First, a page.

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L.A. sports teams to announce code of conduct for fans

Representatives from several L.A. teams, along with government and law enforcement officials, on Monday will announce the adoption of a uniform 10-point Southern California Fan Code of Conduct.

August 26, 2012|By Helene Elliott
  • Cuba Gooding Jr. climbs the glass at Game 4 of the Stanley Cup Final at Staples Center.
Cuba Gooding Jr. climbs the glass at Game 4 of the Stanley Cup Final at Staples… (Wally Skalij / Los Angeles…)

Two years after taking the first tentative steps toward establishing common guidelines for fan behavior at local sports events, Los Angeles sports, government and law enforcement officials are scheduled Monday to announce the adoption of a uniform Southern California Fan Code of Conduct. The 10-point code, intended to promote fans' enjoyment and safety, will be applied at every major pro and college venue in the area.

Every professional sports league has a fan code of conduct and teams have their own policies, and the new Southern California code will not replace those. The united effort spearheaded by the Los Angeles Sports Council, however, will provide consistency by focusing on key principles that will be in effect at every venue. The code will be publicized in various ways, perhaps including public service announcements featuring athletes and celebrities.

"When you have competitors for the same business like the Coliseum and the Rose Bowl and you have traditional rivals like UCLA and USC or the Angels and the Dodgers, it's not easy to get them all behind the same thing and this did happen in this case," said David Simon, president of the L.A. Sports Council.

Representatives of the Dodgers, Angels, USC, UCLA, the Coliseum, Tournament of Roses, Santa Anita and AEG — which owns Staples Center and the Home Depot Center — are among those expected to appear at a downtown news conference Monday. L.A. County Sheriff Lee Baca, Police Chief Charlie Beck, and L.A. County Supervisors Don Knabe and Zev Yaroslavsky are also scheduled to attend.

"I think it shows that the teams and the venues really do care about this," Simon said. "Everybody thinks that this is something that can have legs if we all get behind it."

The code addresses security and safety issues but also urges fans to refrain from acts that hurt comfort. Violators could be subject to ejection or arrest.

"I think this is important because it now makes a statement, I believe, for all Southern California venues that if this type of behavior takes place, it's not going to be tolerated or accepted anywhere," said Lee Zeidman, general manager of Staples Center.

Simon traced the origin of the effort to a conversation between officials of the Rose Bowl and UCLA about standardizing guidelines for fan behavior. They contacted him and he eventually organized a summit in June 2011 that brought together officials of teams, venues and local law enforcement agencies to discuss their experiences.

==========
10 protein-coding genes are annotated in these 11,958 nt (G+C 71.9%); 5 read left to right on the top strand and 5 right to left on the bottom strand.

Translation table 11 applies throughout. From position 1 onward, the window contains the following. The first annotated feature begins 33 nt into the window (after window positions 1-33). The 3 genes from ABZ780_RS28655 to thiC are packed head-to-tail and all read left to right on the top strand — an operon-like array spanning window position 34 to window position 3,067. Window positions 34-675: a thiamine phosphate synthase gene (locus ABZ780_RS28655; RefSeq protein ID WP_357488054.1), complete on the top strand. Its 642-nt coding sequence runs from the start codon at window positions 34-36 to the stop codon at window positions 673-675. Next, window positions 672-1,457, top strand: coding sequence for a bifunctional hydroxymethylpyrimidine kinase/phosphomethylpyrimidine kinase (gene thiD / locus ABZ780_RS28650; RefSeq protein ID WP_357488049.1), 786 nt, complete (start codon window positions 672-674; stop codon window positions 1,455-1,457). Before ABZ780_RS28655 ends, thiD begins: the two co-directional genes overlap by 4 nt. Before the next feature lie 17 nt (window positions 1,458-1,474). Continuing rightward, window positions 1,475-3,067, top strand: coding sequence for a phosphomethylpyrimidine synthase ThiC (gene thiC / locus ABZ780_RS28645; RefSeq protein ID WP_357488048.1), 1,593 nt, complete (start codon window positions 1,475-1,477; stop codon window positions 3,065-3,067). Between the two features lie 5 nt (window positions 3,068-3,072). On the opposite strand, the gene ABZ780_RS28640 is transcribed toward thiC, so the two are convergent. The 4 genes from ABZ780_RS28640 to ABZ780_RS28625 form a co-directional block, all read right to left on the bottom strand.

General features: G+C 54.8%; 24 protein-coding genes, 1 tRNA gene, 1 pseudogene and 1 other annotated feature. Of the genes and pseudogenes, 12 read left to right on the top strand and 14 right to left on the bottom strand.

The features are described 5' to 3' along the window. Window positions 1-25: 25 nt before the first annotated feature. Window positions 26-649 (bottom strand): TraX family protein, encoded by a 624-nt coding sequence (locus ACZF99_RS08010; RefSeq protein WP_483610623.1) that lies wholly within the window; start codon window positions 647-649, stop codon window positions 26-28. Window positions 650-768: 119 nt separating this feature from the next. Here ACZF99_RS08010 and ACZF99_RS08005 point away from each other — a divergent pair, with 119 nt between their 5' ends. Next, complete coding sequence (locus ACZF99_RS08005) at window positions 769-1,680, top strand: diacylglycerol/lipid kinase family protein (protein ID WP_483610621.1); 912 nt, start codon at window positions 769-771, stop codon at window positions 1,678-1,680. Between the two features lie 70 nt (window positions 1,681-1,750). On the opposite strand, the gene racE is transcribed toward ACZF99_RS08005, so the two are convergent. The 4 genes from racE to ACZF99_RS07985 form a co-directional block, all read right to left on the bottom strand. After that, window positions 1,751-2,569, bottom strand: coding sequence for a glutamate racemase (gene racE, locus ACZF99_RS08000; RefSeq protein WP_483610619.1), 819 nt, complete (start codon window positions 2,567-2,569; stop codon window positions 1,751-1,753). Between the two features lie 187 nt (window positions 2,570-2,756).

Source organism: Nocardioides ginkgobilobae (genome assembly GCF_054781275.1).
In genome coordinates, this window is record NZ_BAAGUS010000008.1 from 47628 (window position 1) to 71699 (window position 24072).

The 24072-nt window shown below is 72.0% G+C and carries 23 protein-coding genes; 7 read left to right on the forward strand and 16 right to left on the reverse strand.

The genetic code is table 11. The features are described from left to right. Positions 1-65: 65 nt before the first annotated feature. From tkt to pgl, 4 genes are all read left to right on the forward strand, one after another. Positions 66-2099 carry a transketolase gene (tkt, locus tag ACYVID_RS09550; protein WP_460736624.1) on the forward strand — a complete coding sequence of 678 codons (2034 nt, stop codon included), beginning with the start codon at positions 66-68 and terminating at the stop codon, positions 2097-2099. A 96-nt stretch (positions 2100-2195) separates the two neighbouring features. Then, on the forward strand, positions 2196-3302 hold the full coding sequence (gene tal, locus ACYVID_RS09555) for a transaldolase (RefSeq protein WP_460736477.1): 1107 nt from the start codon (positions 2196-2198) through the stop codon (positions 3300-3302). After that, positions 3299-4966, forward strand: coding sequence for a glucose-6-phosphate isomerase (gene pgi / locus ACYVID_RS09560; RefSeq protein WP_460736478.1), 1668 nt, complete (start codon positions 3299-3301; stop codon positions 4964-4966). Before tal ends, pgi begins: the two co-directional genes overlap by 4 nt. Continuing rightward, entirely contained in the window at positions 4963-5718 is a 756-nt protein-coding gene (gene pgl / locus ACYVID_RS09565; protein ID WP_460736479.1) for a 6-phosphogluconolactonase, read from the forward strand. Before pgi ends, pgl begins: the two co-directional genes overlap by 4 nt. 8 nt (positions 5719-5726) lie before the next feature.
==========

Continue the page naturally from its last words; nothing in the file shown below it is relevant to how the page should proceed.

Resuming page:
From that meeting was born a Fan Behavior Task Force, which devised the code after Simon plowed through other codes and was struck by the use of mind-numbing legalese.

"The thought was if we can come up with something that's simple maybe that would be a better way to expose it," Simon said, "and maybe we can get fans to embrace it and gradually, over time, change people's behavior and lead to a better fan experience for everybody."

Pat Haden, USC's athletic director, said in a statement the code "reinforces the commitment all of us have to provide spectators with memorable and enjoyable experiences. It also reinforces the zero tolerance policy we have at USC regarding disruptive fan behavior."

Dodgers President Stan Kasten said his team is "pleased to join our industry colleagues, civic leaders and law enforcement in taking steps to ensure that our fans can attend games in safety and comfort."

A spokeswoman for the L.A. County Probation Department said that department will provide probation officers at each site at the request of the teams and venues to work with police, sheriffs and private security to ensure fans abide by the code.

The Fan Behavior Task Force will monitor the effectiveness of the code. Zeidman said unity and sharing information will be crucial.

"A lot of these fans cross over. A football fan is going to be a hockey fan. A basketball fan is going to be a baseball fan. So you're seeing that the 20 million or so people who attend these venues that are part of this Code of Conduct, those fans transverse all of our venues," he said.

"So we're just reinforcing that what you do at the Rose Bowl, for instance, is not going to go unnoticed to what takes place at Staples Center. Or what you do at the Home Depot Center at a Galaxy game as it relates to disruptive behavior. We're going to know about it at the Rose Bowl. We're going to know about it at Staples Center or at Dodger Stadium. So there's going to be a sharing of all these incidents and there's going to be a sharing of best practices so people will know that there are not going to be venues where you can get away with certain things because we're all going to subscribe to this."

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